As early as 1925, our Supreme Court determined that “[t]he erection of a public auditorium, while it may not be a necessary expense, is to our minds undoubtedly a public purpose . .. .” Adams v. City of Durham, 189 N.C. 232, 126 S.E. 611, 612 (1925). Moreover, the acquisition, establishment and operation of auditoriums, playgrounds and recreation centers, while not necessary expenses, have been held to be, as a matter of law, public purposes. City of Greensboro v. Smith, 241 N.C. 363, 367, 85 S.E.2d 292, 295 (1955) (citations omitted) (emphasis added); see also Madison Cablevision Inc., 325 N.C. at 651, 386 S.E.2d at 210 (governmental functions held to be for public purpose include “municipal ownership of facilities used for communication and recreation [including parks, auditoriums, libraries, and fairs] . . . .”); Nash v. Town of Tarboro, 227 N.C. 283, 287, 42 S.E.2d 209, 212 (1947) (listing expenditures which Supreme Court has held to be for public purpose as including market houses, municipal buildings, playgrounds, auditoriums, hospitals, railroads, fairs, and airports); Henderson v. City of Wilmington, 191 N.C. 269, 132 S.E. 25, 30 (1926).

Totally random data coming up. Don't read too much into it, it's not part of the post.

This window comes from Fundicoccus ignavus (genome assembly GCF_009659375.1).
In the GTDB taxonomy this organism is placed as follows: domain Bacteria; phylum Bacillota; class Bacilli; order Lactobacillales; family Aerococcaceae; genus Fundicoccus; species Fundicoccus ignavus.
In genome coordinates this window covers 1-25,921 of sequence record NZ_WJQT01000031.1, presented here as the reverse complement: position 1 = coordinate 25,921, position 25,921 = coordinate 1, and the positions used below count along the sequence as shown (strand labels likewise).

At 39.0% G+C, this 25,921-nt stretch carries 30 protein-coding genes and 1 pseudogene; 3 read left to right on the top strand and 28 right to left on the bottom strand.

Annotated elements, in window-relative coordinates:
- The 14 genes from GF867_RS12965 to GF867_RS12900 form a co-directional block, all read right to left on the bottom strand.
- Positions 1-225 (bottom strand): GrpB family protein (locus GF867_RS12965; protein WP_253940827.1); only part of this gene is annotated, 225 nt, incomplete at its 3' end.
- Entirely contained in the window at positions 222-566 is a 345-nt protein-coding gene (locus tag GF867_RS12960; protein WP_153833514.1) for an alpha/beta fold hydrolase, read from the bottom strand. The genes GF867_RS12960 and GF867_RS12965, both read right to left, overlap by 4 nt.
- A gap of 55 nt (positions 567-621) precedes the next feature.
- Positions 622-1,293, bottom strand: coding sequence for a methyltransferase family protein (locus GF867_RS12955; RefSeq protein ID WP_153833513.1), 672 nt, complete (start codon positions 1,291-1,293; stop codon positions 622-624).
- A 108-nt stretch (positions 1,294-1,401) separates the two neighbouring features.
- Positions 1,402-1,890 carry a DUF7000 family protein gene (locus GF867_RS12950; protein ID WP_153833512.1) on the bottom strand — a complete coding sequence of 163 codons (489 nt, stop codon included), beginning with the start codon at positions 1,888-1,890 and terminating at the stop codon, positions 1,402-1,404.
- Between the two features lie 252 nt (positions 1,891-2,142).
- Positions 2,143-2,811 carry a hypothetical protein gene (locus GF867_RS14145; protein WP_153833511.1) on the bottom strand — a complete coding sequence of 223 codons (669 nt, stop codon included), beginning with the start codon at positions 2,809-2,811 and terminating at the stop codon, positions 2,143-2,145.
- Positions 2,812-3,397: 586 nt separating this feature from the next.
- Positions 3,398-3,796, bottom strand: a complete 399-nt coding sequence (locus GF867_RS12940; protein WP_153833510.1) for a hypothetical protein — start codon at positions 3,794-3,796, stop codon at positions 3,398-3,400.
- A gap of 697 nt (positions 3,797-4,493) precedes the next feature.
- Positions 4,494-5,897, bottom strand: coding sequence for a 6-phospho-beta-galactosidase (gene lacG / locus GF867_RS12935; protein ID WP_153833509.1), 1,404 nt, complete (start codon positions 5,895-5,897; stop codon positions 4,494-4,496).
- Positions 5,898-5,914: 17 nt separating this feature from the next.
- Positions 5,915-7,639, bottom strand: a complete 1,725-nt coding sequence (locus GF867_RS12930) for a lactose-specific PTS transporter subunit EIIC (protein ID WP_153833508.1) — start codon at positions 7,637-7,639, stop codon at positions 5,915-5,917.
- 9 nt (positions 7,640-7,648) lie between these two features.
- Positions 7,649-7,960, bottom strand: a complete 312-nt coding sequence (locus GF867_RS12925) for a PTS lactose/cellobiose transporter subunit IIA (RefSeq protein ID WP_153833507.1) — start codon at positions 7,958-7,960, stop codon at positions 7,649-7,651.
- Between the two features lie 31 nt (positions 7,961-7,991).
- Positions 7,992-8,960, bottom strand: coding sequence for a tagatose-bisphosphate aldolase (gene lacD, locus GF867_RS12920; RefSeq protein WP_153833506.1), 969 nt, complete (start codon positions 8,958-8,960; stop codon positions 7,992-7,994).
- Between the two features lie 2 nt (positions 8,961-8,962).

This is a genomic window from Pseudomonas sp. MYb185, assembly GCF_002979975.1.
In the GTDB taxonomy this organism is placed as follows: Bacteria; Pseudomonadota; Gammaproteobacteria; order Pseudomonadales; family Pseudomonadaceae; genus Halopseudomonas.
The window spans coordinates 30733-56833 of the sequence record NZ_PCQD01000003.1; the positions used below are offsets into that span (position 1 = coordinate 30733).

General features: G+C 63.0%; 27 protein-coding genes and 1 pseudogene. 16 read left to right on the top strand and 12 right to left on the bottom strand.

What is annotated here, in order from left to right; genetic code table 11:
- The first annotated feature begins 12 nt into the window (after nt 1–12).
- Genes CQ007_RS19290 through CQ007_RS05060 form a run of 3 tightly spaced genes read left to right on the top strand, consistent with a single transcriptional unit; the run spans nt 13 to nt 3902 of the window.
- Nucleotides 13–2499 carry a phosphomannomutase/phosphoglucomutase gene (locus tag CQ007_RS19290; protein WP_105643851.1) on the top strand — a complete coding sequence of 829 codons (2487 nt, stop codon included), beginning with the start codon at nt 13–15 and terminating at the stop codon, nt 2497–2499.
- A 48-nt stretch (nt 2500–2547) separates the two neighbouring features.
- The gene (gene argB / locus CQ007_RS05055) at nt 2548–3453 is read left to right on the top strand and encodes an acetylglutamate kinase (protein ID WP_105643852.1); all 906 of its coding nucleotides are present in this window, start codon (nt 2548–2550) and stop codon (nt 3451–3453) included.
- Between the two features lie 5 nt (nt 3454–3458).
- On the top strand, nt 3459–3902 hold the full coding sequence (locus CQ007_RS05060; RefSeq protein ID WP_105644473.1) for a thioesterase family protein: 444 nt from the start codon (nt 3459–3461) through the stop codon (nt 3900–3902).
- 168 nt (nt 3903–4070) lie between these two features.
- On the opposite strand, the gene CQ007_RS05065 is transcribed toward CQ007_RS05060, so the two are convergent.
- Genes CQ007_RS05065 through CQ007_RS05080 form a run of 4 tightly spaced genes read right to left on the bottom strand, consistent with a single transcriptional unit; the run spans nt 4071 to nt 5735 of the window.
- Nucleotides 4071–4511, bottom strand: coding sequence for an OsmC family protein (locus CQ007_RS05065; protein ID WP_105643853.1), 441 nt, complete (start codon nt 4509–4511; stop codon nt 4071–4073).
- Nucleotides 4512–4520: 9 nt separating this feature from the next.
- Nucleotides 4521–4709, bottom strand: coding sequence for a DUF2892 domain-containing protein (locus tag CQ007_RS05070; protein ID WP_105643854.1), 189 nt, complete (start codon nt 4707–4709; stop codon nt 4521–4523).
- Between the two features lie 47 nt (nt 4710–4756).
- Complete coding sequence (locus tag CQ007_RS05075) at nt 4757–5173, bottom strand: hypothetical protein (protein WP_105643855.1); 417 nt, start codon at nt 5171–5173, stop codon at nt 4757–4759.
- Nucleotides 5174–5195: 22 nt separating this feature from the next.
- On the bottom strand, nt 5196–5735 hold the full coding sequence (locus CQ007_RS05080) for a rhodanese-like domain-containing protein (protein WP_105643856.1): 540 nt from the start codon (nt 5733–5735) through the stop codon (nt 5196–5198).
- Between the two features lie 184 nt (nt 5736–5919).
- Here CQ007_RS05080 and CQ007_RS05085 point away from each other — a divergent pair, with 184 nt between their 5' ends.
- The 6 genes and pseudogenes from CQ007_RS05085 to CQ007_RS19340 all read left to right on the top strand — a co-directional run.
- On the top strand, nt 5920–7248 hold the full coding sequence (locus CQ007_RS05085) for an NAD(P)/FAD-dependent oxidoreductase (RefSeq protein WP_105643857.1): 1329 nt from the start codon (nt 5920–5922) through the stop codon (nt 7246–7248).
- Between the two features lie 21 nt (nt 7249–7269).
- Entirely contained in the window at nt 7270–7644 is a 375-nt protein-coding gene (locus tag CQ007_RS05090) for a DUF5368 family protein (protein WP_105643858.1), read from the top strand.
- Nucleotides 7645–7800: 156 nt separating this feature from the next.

Under the second prong of the public purpose guidelines, activities are considered constitutional so long as they primarily benefit the public and not a private party:
‘It is not necessary, in order that a use may be regarded as public, that it should be for the use and benefit of every citizen in the community.’ Briggs v. City of Raleigh, 195 N.C. 223, 226, 141 S.E. 597, 599-600. Moreover, an expenditure does not lose its public purpose merely because it involves a private actor. Generally, if an act will promote the welfare of a state or a local government and its citizens, it is for a public purpose.